- Clients include XCOR, SpaceX and NASA
- Primarily produce spacesuits
- Lately been involved in developing vehicle mockups
- Spacsuits are not stand-alone off-the-rack but are integrated subsystem of the vehicle — need to be integrated with environmental and life support systems, seats, doors, etc.
- Many questions to consider in developing suits
- How much mobility?
- What are realistic emergency scenarios
- Would occupants have to bail out?
- What are you protecting the wearer from other than pressure loss? Fire? Chemicals? Thermal?
- Doesn’t agree with the we don’t need a suit, my vehicle is robust
- Of course it’s a robust vehicle
- “Well…shit happens”
- Spacesuit is a last line of defense
- Several examples of incidents in spaceflight without spacesuits
- Soyuz 11 — crew died when spacecraft depressurized in space and crew didn’t have pressure suits on — suits would have saved the crew
- Apollo-Soyuz crew nearly died when gases from RSC thruster entered cabin through an open vent during descent — crew not wearing suits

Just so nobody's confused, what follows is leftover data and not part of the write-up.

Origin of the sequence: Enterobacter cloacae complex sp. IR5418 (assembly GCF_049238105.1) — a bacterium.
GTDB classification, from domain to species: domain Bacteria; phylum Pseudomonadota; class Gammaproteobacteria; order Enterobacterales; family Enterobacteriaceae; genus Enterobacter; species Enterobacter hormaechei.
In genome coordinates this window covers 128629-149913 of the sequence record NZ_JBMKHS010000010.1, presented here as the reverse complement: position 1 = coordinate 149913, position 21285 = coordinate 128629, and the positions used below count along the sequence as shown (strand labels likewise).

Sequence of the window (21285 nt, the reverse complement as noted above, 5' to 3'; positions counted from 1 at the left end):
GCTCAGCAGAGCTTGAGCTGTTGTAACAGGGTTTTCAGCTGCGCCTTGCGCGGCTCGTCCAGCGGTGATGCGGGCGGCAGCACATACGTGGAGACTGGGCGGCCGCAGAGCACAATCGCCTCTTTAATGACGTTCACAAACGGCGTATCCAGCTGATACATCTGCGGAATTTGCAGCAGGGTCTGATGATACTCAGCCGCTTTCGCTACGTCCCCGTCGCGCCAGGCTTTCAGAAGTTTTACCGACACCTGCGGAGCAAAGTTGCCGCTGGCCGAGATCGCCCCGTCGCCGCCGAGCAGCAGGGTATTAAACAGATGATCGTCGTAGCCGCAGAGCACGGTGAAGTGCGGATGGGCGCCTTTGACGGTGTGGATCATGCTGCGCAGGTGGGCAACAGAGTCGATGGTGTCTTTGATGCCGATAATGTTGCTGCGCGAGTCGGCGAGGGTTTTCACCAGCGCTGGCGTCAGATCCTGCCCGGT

- spacesuits were not integrated into space shuttle — retrofitted after the Challenger accident
Worcester, Massachusetts — Nov. 16, 2011 — Two researchers set to fly aboard suborbital spacecraft as a part of Southwest Research Institute’s next-generation suborbital research program completed another milestone on November 2nd when they evaluated David Clark Company’s latest version of aerospace crew protective equipment designed for the commercial spaceflight industry. The two research scientists conducted evaluations of the Contingency Hypobaric Astronaut Protective Suit (CHAPS) during an intensive series of centrifuge runs designed to simulate the anticipated launch and entry profiles that will be experienced aboard suborbital spacecraft.
Testing of the NDX-1 space suit at the Marambio Base, Antarctica. The NDX-1 space suit was developed at the Space Suit Laboratory, Department of Space Studies, University of North Dakota.
OCEANEERING PRESS RELEASE
Oceaneering International, Inc. (NYSE:OII) announced that ex-astronaut Michael J. (â€œMikeâ€) Bloomfield has joined Oceaneering as its Vice President and General Manager of Oceaneering Space Systems.